Our origins go back to 1920
When it was founded in 1853, the stated aim of the Photographic Society (later to become “Royal”) was to “promote the Art and Science of Photography” and its earliest meetings and publications clearly show that that the latter aim was considered to be an important reason for its existence. Early photographic science was carried out primarily by “Victorian gentlemen” scientists but with the advent of large commercial photographic companies (e.g. Wratten and Wainwright, Croydon, in 1878; Eastman Photographic Materials Company Limited, London, in 1889) this progressively became more industrial based.
The Imaging Science Group (ISG) was formed in 1920 (we had a 75th ‘birthday party’ at the Royal Society in March 1995) under the original name of the ‘Scientific and Technical Group’ of the RPS.
The people involved in it at that time were largely scientists and technicians working in the photographic manufacturing industry, notably for Ilford or Kodak, or any one of the relatively large number of smaller photographic companies which existed at the time. It was formed primarily to produce Photographic Abstracts, a publication that was supported financially by the photographic industry. The Group also provided a forum for the discussion of photographic science and regular evening meetings were held in London at the then RPS HQ.
As a result of the growing interest in photographic science fostered by these discussions, The Photographic Journal, which had been published continuously by the RPS almost since its inception, began to be published in two sections – Phot.J. (A), devoted to pictorial photography and matters of general interest to members of the RPS, and Phot.J. (B) which contained ‘technical’ contributions. In order to clarify the basically scientific nature of the latter journal (i.e. with peer-reviewed, academically sound papers) its name was changed to the Journal of Photographic Science (JPS). More recently, in 1997 the journal was again renamed as the Imaging Science Journal in order to reflect coverage of all modern forms of imaging.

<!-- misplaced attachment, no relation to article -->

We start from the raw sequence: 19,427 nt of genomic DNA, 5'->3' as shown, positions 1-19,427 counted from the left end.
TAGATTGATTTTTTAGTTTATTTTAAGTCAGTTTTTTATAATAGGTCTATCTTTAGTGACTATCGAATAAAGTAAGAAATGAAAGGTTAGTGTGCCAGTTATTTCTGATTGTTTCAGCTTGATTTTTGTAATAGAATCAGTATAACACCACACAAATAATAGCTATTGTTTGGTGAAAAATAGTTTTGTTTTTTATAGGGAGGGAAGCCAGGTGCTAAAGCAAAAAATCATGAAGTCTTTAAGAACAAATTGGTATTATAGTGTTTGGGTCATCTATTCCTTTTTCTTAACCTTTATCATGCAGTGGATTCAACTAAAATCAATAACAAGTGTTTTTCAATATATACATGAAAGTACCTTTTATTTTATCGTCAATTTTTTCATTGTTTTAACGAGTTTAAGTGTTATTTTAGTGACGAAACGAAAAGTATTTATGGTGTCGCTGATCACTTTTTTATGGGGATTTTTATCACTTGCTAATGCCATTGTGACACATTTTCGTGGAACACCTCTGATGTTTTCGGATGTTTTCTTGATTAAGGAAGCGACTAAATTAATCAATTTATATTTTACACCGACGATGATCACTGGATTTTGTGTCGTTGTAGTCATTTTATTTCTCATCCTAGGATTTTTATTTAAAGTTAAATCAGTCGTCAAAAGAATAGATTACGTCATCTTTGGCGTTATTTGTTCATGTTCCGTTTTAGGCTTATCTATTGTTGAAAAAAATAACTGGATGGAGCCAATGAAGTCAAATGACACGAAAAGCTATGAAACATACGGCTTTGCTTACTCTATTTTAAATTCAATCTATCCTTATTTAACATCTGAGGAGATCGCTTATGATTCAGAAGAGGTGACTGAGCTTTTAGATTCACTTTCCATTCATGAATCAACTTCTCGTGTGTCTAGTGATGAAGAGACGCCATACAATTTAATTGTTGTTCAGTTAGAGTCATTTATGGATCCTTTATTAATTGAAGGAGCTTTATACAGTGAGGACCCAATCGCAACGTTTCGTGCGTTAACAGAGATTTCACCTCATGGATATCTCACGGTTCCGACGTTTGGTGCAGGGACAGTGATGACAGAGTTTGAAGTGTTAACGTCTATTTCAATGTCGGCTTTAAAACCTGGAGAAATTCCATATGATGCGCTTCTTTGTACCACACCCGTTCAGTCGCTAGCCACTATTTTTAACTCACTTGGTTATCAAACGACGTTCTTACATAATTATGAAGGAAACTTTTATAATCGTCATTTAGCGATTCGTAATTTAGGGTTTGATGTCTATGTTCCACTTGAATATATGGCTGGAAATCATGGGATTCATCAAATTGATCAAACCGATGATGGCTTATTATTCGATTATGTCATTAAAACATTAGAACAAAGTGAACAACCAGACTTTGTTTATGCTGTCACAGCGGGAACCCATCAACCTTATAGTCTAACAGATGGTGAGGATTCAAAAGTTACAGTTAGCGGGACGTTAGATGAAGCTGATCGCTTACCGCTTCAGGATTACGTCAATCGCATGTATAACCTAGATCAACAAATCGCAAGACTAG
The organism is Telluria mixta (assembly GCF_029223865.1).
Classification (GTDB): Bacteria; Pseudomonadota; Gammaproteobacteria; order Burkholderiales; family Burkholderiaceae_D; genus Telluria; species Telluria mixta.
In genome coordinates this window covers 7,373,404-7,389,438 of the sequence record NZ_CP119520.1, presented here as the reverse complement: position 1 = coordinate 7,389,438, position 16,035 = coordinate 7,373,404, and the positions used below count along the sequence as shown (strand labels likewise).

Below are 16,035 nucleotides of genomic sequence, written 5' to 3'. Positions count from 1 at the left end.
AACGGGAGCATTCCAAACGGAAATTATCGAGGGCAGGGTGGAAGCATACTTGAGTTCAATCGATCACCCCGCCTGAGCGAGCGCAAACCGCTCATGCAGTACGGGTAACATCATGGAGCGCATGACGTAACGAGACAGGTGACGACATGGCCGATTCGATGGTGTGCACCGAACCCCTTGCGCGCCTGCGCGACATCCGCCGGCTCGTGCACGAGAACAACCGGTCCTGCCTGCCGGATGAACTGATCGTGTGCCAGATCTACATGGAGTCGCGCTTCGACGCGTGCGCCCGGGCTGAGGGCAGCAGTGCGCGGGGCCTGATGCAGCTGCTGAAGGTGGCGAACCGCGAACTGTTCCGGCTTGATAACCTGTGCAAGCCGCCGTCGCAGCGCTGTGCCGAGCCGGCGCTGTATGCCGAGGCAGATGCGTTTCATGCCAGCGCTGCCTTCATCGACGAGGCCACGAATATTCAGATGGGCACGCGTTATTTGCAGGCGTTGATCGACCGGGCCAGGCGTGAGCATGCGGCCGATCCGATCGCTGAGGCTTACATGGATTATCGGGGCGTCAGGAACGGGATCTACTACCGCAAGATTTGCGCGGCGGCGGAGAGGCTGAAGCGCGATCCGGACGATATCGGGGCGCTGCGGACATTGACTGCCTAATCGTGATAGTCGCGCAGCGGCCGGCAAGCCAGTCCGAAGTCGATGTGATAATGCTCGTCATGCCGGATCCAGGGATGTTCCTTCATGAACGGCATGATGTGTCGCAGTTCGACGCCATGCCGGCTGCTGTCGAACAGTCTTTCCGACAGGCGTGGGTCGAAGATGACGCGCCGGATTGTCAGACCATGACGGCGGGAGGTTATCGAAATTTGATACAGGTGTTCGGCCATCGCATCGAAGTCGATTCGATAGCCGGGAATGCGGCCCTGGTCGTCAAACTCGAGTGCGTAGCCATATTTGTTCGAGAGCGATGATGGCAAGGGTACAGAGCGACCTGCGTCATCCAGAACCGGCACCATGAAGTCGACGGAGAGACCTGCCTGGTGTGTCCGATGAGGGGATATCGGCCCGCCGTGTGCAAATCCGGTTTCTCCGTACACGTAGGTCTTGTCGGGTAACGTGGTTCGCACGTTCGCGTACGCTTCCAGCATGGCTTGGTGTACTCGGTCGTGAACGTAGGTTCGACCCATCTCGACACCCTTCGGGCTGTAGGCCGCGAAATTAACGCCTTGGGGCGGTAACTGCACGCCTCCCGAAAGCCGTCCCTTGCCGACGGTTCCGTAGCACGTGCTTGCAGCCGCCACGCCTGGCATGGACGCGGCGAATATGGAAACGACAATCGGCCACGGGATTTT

Since its inception, the ISG has had very close links with a formal Committee of the RPS, the Science Committee. The ‘original’ Science Committee was a curious arrangement in that it only occasionally came into being. When it did it was almost the same in terms of membership as the S&T Group Committee; the only difference was the addition of the RPS Secretary and the President of the Society. It was formally responsible for the publication of JPS and for the organisation of conferences – for which the ISG acted as its agent.
Evolution into the 21st century
The Group evolved significantly over the years following WW2. One reason for the changes was that the Companies that had been supportive of the Group, in particular by providing financial support for Phot. Abs., had begun to question the need for (and cost of) their involvement.
The then Group Secretary, Chris Roberts suggested that the technical meetings of the Group could be made into large-scale international conferences which could generate sufficient profit to support Phot. Abs. This initiative was successful in that the Group conferences not only provided the necessary backing for the Journal but also generated a large number of technical papers for publication in the JPS.
The membership of the Group was also changing throughout this period. It began to attract the interest and involvement of academics, the police, armed services and other government institutions (as reflected in the present composition of the Group Committee). Commercial competition grew, and with it came commercial confidentiality – trade secrecy – which has had a continuing impact on the exchange of technical information.
In the early 1990′s the name of the Group was changed from the ‘Scientific & Technical Group’ to the ‘Imaging Science & Technology Group’ (IS&T Group), the emphasis being on ‘imaging’ rather than just photography. Subsequently the name was shortened to the ‘Imaging Science Group’, in order to avoid confusion with the Society for Imaging Science and Technology, based in the USA, which had also changed its name and was commonly referred to as the IS&T.
At about the same time it was suggested by the RPS Executive and the ISG Committee (amongst others) that there was a need for properly regulated ‘vocational’ qualifications for those engaged professionally in the science and technology of imaging in general, to complement the distinctions available for photographic practice. One driving force behind this interest in qualifications concerned the matter of reciprocal recognition of professional competence throughout Europe. To establish suitable qualifications it was found necessary to re-establish a reformed Science Committee, appointed by the RPS Council rather than elected by the members of any particular Group. So the ‘new’ Science Committee came into being. Initially its primary role was to establish the vocational qualifications scheme and to act as an advisory body to the RPS Executive. Its relation to the IS&T Group and subsequently the ISG is largely undefined in any formal sense except that the Group Committee is elected and manages its own finances whereas the Science Committee is a body appointed by the Society and, as such, has no resources of its own. Some commonality of members ensures their work is complementary and responsibilities are divided as appropriate.